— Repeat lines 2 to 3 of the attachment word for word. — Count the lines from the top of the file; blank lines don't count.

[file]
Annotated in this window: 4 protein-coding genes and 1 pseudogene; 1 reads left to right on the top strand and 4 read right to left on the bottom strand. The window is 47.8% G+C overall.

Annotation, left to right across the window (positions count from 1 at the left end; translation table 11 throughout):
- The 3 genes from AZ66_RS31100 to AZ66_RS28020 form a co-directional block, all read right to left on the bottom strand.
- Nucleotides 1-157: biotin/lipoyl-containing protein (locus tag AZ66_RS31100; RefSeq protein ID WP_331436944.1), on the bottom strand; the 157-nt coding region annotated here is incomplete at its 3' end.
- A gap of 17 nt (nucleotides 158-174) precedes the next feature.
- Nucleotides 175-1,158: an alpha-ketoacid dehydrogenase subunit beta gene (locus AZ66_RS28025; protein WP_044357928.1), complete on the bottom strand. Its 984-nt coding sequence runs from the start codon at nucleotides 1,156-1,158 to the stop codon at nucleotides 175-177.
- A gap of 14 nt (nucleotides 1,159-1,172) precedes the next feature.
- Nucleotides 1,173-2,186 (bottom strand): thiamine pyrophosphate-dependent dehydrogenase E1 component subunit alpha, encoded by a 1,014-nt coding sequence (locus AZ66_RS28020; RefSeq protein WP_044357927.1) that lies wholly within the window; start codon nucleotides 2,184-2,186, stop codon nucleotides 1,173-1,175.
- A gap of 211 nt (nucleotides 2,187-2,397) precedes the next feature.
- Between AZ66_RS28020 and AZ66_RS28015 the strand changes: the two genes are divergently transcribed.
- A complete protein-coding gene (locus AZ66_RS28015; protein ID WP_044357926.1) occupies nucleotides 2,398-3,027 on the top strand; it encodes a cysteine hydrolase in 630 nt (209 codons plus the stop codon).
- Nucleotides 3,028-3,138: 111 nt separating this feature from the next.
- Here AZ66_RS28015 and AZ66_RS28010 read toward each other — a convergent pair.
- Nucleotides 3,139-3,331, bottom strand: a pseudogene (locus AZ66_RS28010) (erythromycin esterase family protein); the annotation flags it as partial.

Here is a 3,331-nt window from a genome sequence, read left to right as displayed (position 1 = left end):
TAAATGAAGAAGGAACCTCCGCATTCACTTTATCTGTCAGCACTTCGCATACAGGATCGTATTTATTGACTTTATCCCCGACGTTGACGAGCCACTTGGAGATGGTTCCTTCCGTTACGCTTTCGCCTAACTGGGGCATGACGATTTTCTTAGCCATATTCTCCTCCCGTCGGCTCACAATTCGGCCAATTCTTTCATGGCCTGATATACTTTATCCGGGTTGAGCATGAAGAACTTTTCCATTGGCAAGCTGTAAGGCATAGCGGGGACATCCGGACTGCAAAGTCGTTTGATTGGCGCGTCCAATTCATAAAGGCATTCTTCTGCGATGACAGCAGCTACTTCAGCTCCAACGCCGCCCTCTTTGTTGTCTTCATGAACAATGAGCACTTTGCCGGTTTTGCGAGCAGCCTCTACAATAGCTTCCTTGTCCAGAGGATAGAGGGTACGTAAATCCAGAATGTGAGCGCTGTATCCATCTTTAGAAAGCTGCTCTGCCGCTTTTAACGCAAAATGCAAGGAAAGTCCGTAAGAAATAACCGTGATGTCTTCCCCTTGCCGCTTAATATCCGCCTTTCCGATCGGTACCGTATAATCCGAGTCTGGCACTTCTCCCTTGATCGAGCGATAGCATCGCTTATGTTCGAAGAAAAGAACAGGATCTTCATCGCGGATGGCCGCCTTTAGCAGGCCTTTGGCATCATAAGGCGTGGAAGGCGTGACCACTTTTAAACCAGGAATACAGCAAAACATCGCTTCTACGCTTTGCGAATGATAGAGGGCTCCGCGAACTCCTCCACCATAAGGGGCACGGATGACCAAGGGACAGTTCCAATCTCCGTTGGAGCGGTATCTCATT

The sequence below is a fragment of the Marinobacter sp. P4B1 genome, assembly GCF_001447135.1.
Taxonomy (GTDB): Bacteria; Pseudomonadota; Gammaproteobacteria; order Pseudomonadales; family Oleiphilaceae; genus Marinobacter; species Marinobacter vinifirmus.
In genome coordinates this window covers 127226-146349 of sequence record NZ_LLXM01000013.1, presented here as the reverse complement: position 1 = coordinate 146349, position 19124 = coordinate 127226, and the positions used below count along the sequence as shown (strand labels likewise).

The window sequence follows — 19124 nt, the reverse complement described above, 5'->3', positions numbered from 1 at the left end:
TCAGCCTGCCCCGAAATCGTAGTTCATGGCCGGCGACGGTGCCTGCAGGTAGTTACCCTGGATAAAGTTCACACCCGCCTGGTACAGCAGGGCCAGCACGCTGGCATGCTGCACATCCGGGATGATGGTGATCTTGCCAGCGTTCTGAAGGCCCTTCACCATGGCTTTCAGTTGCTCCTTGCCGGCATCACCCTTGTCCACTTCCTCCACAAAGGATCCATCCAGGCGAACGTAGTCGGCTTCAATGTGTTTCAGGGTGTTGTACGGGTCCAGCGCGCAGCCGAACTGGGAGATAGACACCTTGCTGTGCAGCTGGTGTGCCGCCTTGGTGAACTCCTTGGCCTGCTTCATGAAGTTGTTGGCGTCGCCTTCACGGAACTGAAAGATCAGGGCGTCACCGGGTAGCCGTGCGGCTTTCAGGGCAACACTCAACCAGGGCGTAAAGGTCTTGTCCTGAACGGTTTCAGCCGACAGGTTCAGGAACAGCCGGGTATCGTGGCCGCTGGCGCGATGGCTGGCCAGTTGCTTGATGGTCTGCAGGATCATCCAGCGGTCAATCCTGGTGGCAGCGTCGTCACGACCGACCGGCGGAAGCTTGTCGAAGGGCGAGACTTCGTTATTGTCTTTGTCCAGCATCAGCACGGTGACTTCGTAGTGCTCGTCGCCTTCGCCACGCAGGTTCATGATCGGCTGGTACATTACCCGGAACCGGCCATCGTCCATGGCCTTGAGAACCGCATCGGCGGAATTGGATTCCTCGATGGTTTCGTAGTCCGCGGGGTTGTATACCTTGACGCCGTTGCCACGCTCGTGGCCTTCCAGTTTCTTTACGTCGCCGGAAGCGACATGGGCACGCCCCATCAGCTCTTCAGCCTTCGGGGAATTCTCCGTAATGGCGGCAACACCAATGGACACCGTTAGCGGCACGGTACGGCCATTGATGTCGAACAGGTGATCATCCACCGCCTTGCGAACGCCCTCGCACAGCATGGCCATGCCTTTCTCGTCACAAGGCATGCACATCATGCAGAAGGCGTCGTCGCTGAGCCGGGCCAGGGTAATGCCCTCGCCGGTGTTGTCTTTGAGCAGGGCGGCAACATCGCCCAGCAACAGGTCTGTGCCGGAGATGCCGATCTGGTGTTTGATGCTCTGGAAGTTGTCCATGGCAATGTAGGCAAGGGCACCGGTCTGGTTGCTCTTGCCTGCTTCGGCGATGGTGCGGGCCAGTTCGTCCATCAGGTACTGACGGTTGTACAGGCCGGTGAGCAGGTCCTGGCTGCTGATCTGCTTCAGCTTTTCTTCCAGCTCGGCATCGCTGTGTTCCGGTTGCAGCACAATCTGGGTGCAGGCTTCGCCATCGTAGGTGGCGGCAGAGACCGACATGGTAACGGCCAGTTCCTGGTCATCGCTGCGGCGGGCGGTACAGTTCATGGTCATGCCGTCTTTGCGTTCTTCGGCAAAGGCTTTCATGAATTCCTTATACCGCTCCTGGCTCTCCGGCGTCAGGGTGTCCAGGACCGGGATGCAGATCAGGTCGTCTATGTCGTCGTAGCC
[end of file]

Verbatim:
Annotation, left to right across the window (positions count from 1 at the left end; translation table 11 throughout):
- The 3 genes from AZ66_RS31100 to AZ66_RS28020 form a co-directional block, all read right to left on the bottom strand.